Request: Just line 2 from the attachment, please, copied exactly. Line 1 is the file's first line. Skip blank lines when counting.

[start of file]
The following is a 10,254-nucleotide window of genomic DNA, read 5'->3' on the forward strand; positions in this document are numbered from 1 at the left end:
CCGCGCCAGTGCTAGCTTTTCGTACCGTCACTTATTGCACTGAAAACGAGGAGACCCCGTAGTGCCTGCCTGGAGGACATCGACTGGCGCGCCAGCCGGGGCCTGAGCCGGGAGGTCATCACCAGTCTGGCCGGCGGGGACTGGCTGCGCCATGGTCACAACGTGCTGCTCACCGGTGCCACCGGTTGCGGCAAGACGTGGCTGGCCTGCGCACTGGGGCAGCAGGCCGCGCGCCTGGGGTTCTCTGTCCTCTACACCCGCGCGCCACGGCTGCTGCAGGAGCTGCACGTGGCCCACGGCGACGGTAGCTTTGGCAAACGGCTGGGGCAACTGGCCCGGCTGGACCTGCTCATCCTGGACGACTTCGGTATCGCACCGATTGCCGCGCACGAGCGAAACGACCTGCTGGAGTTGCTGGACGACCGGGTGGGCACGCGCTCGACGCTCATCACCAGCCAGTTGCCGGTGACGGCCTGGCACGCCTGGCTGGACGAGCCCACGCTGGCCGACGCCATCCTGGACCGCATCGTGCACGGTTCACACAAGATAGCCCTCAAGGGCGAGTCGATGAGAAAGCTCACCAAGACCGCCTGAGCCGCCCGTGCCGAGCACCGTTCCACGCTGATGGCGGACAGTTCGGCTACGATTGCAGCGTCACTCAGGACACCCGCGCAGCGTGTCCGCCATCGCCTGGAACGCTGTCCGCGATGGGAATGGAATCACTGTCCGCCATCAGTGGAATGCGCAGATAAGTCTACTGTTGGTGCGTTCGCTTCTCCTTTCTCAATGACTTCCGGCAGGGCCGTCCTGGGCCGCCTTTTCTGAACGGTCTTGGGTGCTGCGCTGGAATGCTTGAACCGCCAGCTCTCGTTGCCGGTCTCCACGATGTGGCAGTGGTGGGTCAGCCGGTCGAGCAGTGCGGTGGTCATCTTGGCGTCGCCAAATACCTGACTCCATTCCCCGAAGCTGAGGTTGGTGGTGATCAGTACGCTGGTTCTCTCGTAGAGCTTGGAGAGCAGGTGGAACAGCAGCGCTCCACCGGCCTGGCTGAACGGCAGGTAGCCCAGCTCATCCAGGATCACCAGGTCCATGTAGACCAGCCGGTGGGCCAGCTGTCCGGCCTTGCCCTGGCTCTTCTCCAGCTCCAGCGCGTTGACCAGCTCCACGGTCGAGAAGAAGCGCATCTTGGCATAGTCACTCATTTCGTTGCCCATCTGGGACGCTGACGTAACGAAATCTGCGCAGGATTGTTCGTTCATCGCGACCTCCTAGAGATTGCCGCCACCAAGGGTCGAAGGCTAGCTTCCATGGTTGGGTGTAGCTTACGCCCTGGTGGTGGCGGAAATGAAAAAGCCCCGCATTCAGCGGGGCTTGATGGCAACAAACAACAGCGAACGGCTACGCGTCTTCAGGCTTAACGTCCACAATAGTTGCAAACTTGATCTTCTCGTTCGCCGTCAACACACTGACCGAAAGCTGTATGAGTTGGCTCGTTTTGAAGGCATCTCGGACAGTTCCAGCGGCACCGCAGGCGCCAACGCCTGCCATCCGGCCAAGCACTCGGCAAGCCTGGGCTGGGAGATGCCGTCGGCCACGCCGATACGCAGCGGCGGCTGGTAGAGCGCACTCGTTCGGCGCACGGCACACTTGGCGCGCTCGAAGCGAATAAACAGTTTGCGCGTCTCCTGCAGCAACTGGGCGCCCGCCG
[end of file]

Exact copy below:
CCGCGCCAGTGCTAGCTTTTCGTACCGTCACTTATTGCACTGAAAACGAGGAGACCCCGTAGTGCCTGCCTGGAGGACATCGACTGGCGCGCCAGCCGGGGCCTGAGCCGGGAGGTCATCACCAGTCTGGCCGGCGGGGACTGGCTGCGCCATGGTCACAACGTGCTGCTCACCGGTGCCACCGGTTGCGGCAAGACGTGGCTGGCCTGCGCACTGGGGCAGCAGGCCGCGCGCCTGGGGTTCTCTGTCCTCTACACCCGCGCGCCACGGCTGCTGCAGGAGCTGCACGTGGCCCACGGCGACGGTAGCTTTGGCAAACGGCTGGGGCAACTGGCCCGGCTGGACCTGCTCATCCTGGACGACTTCGGTATCGCACCGATTGCCGCGCACGAGCGAAACGACCTGCTGGAGTTGCTGGACGACCGGGTGGGCACGCGCTCGACGCTCATCACCAGCCAGTTGCCGGTGACGGCCTGGCACGCCTGGCTGGACGAGCCCACGCTGGCCGACGCCATCCTGGACCGCATCGTGCACGGTTCACACAAGATAGCCCTCAAGGGCGAGTCGATGAGAAAGCTCACCAAGACCGCCTGAGCCGCCCGTGCCGAGCACCGTTCCACGCTGATGGCGGACAGTTCGGCTACGATTGCAGCGTCACTCAGGACACCCGCGCAGCGTGTCCGCCATCGCCTGGAACGCTGTCCGCGATGGGAATGGAATCACTGTCCGCCATCAGTGGAATGCGCAGATAAGTCTACTGTTGGTGCGTTCGCTTCTCCTTTCTCAATGACTTCCGGCAGGGCCGTCCTGGGCCGCCTTTTCTGAACGGTCTTGGGTGCTGCGCTGGAATGCTTGAACCGCCAGCTCTCGTTGCCGGTCTCCACGATGTGGCAGTGGTGGGTCAGCCGGTCGAGCAGTGCGGTGGTCATCTTGGCGTCGCCAAATACCTGACTCCATTCCCCGAAGCTGAGGTTGGTGGTGATCAGTACGCTGGTTCTCTCGTAGAGCTTGGAGAGCAGGTGGAACAGCAGCGCTCCACCGGCCTGGCTGAACGGCAGGTAGCCCAGCTCATCCAGGATCACCAGGTCCATGTAGACCAGCCGGTGGGCCAGCTGTCCGGCCTTGCCCTGGCTCTTCTCCAGCTCCAGCGCGTTGACCAGCTCCACGGTCGAGAAGAAGCGCATCTTGGCATAGTCACTCATTTCGTTGCCCATCTGGGACGCTGACGTAACGAAATCTGCGCAGGATTGTTCGTTCATCGCGACCTCCTAGAGATTGCCGCCACCAAGGGTCGAAGGCTAGCTTCCATGGTTGGGTGTAGCTTACGCCCTGGTGGTGGCGGAAATGAAAAAGCCCCGCATTCAGCGGGGCTTGATGGCAACAAACAACAGCGAACGGCTACGCGTCTTCAGGCTTAACGTCCACAATAGTTGCAAACTTGATCTTCTCGTTCGCCGTCAACACACTGACCGAAAGCTGTATGAGTTGGCTCGTTTTGAAGGCATCTCGGACAGTTCCAGCGGCACCGCAGGCGCCAACGCCTGCCATCCGGCCAAGCACTCGGCAAGCCTGGGCTGGGAGATGCCGTCGGCCACGCCGATACGCAGCGGCGGCTGGTAGAGCGCACTCGTTCGGCGCACGGCACACTTGGCGCGCTCGAAGCGAATAAACAGTTTGCGCGTCTCCTGCAGCAACTGGGCGCCCGCCG